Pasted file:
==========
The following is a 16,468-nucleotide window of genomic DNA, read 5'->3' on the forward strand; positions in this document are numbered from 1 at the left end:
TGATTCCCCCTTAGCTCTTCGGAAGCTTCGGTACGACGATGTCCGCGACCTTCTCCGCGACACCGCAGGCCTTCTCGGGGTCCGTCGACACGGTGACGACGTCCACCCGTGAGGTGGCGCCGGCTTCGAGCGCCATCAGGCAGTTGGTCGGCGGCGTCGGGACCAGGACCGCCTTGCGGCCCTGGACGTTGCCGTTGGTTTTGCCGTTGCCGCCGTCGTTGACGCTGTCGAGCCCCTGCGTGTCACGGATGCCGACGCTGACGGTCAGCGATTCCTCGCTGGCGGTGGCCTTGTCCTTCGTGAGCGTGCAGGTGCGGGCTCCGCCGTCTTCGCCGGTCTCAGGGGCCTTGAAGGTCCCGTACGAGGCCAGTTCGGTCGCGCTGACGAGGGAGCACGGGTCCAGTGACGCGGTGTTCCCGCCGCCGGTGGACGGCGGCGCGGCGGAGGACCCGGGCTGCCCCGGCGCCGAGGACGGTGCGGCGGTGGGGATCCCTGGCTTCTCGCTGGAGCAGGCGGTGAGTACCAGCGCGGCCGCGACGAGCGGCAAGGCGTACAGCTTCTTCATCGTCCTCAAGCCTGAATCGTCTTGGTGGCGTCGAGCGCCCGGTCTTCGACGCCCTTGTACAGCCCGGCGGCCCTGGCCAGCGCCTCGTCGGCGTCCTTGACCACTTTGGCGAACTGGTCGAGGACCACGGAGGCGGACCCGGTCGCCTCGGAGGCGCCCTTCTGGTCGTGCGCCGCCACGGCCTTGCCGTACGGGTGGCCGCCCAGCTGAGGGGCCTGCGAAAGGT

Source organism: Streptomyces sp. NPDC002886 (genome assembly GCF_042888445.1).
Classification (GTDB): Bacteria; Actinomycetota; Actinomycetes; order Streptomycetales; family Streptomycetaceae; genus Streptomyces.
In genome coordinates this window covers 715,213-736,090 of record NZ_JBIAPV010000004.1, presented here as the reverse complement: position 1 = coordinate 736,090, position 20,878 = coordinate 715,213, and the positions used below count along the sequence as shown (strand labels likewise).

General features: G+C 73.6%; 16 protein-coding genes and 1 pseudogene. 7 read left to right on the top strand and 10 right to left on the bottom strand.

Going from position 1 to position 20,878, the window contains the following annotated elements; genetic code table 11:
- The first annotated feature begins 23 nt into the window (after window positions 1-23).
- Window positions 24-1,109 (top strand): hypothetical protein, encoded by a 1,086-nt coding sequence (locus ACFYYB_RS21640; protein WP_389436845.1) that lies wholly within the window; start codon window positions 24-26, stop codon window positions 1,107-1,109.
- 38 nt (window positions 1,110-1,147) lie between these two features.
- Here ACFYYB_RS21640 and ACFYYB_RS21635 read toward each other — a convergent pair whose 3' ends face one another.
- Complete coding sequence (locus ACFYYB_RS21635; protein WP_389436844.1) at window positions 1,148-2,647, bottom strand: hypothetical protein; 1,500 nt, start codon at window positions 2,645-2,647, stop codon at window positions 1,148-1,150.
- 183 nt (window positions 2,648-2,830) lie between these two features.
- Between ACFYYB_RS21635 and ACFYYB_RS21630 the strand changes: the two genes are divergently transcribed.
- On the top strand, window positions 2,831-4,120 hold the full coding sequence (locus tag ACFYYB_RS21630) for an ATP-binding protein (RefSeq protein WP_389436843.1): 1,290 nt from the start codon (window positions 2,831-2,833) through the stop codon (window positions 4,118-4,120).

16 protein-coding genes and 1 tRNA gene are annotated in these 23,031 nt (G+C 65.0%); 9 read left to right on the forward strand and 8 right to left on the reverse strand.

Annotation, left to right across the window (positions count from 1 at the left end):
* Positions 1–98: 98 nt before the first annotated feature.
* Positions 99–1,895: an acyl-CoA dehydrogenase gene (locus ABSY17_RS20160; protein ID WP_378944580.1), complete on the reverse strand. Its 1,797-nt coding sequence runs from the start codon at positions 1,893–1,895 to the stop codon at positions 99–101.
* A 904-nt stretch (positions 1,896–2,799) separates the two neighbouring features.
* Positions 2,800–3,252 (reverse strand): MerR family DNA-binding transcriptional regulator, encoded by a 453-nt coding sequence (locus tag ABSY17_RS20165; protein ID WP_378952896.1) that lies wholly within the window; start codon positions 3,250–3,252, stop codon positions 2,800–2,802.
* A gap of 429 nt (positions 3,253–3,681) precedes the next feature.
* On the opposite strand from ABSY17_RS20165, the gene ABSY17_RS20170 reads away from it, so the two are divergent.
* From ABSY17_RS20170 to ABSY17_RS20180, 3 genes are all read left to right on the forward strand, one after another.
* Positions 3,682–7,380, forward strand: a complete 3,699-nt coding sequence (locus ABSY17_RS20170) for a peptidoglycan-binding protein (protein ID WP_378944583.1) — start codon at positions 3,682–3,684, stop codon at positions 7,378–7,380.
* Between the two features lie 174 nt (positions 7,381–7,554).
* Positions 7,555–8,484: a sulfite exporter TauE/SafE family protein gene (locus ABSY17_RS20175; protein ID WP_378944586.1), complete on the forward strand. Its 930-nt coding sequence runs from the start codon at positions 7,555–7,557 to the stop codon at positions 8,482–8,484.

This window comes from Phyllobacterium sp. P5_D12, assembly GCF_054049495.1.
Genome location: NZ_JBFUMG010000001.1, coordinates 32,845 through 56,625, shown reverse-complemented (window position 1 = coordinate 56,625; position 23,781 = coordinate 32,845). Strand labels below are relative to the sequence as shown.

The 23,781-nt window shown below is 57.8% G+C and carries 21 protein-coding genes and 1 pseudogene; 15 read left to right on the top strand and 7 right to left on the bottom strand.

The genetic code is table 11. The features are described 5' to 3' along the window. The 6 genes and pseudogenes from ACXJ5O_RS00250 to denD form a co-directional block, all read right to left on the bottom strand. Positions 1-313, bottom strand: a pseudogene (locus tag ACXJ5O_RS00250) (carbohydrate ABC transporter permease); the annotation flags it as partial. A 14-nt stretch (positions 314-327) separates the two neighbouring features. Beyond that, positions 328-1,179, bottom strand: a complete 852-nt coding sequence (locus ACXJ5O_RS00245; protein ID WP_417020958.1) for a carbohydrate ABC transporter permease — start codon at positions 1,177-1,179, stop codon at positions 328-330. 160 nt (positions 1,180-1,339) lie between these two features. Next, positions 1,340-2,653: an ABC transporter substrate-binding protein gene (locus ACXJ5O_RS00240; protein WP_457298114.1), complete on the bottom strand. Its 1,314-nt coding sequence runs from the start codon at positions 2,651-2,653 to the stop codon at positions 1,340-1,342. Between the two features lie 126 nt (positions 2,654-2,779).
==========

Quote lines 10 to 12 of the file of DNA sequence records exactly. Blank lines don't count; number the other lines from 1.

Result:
- 38 nt (window positions 1,110-1,147) lie between these two features.
- Here ACFYYB_RS21640 and ACFYYB_RS21635 read toward each other — a convergent pair whose 3' ends face one another.
- Complete coding sequence (locus ACFYYB_RS21635; protein WP_389436844.1) at window positions 1,148-2,647, bottom strand: hypothetical protein; 1,500 nt, start codon at window positions 2,645-2,647, stop codon at window positions 1,148-1,150.